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How do i allocate a vector with 1042 empty indexes?
Will the storage for it be lazily allocated?
like this

(def a (array-creation-function 1042))
(def b (assoc a 1041 42))
(b 1041) 
--> 42
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I'm looking to create a persistent clojure vector, not a java array – Arthur Ulfeldt Jul 20 '09 at 20:04
up vote 13 down vote accepted

It seems that vectors are not sparse so you must specify a value for each index when you create the vector. The easiest way seems to be to call (vec ) on a sequence.

(vec (repeat 1042 nil))

These values are not created lazily it seems.

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this requires recent version of clojure to provide the 2 argument repeat – Arthur Ulfeldt Jul 20 '09 at 21:35
these days (2012) this is the right answer - you should mark yourself correct, arthur. – andrew cooke Apr 26 '12 at 12:09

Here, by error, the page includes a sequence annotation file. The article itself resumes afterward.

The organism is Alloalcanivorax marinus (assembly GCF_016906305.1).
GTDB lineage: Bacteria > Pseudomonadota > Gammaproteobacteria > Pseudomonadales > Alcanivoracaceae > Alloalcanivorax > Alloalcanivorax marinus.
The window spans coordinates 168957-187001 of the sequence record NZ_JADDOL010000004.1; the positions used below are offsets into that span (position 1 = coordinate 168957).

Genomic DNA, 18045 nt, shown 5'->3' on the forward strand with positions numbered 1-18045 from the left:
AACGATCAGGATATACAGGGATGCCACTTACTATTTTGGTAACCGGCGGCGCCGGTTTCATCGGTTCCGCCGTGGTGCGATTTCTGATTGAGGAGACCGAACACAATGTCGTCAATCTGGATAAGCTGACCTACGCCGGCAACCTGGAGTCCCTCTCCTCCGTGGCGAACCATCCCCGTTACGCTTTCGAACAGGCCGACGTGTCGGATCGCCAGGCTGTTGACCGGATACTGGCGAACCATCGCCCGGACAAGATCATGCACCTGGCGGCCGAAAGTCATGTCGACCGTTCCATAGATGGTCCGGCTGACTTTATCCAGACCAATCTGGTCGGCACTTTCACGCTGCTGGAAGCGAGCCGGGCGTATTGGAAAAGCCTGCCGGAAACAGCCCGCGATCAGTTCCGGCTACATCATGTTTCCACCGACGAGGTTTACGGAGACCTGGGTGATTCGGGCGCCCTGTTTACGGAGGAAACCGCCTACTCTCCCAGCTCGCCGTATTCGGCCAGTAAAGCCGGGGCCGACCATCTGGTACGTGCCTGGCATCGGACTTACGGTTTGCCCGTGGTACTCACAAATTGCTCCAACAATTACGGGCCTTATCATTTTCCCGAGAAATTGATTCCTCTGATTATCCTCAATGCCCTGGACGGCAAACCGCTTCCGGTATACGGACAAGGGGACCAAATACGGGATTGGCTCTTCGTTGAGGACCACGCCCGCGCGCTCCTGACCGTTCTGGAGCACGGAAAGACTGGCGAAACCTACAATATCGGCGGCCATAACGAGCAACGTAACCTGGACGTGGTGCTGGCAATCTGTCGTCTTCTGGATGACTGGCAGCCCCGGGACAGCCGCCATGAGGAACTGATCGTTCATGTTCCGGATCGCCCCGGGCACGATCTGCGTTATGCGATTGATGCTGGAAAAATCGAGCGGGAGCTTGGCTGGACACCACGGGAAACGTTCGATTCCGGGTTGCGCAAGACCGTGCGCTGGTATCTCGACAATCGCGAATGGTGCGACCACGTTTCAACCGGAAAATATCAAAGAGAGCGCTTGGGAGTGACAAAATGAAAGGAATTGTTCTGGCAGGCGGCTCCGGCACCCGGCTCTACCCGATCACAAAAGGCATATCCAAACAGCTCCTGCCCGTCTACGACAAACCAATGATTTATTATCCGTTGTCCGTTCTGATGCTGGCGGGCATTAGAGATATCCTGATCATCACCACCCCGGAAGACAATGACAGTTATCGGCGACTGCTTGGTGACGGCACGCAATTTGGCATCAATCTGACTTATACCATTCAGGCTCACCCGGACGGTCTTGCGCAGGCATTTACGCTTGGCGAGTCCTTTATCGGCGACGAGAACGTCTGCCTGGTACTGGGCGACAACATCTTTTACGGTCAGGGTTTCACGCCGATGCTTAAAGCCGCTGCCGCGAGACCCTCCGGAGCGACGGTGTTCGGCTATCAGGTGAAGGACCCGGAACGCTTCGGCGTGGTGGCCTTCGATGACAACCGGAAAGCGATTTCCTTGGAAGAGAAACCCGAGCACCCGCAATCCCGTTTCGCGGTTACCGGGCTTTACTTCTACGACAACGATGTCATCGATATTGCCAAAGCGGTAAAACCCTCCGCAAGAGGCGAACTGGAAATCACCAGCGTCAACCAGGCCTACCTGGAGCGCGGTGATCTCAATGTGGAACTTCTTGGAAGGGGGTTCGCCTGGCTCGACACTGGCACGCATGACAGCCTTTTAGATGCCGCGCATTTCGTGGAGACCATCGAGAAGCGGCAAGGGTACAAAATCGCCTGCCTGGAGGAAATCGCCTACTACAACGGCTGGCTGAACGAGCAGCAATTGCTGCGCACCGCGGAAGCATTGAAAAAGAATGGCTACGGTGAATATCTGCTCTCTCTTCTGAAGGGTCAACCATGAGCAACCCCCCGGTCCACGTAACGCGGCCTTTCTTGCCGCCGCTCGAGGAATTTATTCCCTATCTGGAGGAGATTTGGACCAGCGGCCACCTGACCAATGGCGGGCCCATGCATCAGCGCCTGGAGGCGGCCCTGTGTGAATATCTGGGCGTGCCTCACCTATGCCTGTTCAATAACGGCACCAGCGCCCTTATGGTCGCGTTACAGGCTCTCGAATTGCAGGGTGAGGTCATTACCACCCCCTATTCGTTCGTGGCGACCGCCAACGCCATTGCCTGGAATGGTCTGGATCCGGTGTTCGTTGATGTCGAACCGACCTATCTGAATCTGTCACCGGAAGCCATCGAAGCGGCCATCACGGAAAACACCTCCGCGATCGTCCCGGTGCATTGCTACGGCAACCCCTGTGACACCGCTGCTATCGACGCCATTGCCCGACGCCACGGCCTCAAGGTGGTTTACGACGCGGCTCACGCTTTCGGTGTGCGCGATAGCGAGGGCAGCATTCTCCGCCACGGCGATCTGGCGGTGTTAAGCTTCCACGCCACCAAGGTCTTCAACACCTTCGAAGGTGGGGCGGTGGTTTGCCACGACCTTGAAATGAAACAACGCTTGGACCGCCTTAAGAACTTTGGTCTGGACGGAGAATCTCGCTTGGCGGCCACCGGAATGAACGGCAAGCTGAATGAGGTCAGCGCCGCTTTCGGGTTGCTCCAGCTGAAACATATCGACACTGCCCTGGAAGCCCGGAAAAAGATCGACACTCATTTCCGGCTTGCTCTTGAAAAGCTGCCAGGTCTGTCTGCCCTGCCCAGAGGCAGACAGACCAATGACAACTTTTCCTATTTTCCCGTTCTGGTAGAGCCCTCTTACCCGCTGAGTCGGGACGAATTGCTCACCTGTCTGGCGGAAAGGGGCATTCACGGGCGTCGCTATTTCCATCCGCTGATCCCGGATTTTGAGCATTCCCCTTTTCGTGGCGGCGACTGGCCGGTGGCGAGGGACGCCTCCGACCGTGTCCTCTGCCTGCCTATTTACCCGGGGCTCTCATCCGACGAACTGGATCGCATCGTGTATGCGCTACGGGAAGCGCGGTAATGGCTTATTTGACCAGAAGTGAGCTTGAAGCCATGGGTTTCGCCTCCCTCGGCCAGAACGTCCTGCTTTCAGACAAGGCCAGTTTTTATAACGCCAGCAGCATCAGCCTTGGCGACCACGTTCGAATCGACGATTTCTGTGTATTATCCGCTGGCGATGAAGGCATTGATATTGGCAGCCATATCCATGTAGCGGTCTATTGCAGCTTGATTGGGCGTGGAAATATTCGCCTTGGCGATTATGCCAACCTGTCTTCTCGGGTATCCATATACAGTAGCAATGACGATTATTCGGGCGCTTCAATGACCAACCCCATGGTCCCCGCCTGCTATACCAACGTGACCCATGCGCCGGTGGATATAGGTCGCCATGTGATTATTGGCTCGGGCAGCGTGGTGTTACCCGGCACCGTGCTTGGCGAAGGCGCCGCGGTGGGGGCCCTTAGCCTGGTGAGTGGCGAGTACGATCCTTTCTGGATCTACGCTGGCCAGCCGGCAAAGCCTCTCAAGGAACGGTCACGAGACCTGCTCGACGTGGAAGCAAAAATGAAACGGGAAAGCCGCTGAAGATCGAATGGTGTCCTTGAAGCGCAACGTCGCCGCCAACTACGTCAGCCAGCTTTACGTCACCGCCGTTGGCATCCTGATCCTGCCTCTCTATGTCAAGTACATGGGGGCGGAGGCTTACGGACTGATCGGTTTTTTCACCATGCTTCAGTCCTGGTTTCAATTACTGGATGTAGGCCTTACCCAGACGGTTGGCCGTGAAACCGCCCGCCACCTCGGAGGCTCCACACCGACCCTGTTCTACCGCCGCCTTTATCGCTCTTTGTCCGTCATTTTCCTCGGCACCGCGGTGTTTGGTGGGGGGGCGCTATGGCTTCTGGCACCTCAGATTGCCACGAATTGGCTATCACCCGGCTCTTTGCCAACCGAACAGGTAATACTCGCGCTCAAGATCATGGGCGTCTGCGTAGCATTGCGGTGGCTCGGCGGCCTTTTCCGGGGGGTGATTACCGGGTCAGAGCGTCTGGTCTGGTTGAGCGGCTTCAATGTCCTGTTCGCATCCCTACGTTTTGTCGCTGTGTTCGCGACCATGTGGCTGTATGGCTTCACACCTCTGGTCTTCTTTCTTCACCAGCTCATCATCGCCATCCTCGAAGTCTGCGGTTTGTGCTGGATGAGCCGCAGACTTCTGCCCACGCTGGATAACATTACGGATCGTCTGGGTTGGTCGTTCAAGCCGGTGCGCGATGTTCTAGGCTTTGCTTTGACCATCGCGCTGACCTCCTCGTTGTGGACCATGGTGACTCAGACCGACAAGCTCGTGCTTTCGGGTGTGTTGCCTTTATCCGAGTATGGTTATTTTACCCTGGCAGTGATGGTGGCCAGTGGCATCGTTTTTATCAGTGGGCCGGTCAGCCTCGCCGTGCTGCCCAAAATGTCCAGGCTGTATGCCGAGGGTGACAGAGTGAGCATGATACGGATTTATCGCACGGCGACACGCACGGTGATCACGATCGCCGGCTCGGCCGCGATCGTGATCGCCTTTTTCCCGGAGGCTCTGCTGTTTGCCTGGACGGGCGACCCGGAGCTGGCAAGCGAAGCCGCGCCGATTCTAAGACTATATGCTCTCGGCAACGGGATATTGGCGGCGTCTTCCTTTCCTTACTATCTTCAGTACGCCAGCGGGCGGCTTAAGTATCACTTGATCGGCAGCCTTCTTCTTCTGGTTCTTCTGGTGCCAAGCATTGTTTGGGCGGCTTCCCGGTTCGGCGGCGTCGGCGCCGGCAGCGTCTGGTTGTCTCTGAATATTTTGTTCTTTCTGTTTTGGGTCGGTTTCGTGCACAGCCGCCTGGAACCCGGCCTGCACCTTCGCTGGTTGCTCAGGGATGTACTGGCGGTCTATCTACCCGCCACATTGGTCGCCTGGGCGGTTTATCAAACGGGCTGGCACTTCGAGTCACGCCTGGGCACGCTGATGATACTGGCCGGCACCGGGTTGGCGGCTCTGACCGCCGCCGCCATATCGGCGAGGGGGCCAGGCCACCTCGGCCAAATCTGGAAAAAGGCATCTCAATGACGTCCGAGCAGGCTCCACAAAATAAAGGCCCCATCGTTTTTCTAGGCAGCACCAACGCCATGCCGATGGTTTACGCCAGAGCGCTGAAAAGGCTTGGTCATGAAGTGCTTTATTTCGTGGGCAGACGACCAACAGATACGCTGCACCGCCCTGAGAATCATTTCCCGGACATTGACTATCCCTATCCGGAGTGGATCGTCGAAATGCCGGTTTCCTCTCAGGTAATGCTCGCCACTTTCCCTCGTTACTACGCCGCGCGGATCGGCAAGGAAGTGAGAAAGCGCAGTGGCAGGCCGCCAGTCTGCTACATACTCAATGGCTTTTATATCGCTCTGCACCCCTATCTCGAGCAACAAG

i'll take your word on that :) – Arthur Ulfeldt Apr 26 '12 at 19:26
well, i couldn't find anything better... – andrew cooke Apr 26 '12 at 19:38
If you're looking for a LazySeq, (repeat 1024 nil) should return just that. – Droogans Apr 4 '13 at 2:37

If you want something that's not lazy but which avoids some overhead, you can do:

(vec (make-array Object 1024))

Note, assoc does not alter a vector, it returns a new vector with one of the values changed. Vectors are immutable. Your code will never work as posted.

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thanks for pointing that out, i edited the question to store the array returned by assoc – Arthur Ulfeldt Jul 20 '09 at 20:38
make-array returns a Java array, but wrapping it in vec makes it into a Clojure vector. – Brian Carper Jul 20 '09 at 20:45

If your data is that sparse, then consider using an empty map instead of a vector.... then you get an unbounded number of lazily allocated empty indexes for free!

(def a {})
(def b (assoc a 1041 42))
(b 1041) 
--> 42
share|improve this answer
(apply vector (take 1024 (repeat nil)))

... is lazy

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Are you sure this is lazy? Although (take 1024 (repeal nil)) is certainly lazy, I think (apply vector ...) will force evaluation of the full sequence. – mikera Feb 7 '11 at 13:08
Vectors are never lazy. – amalloy Aug 12 '11 at 8:20

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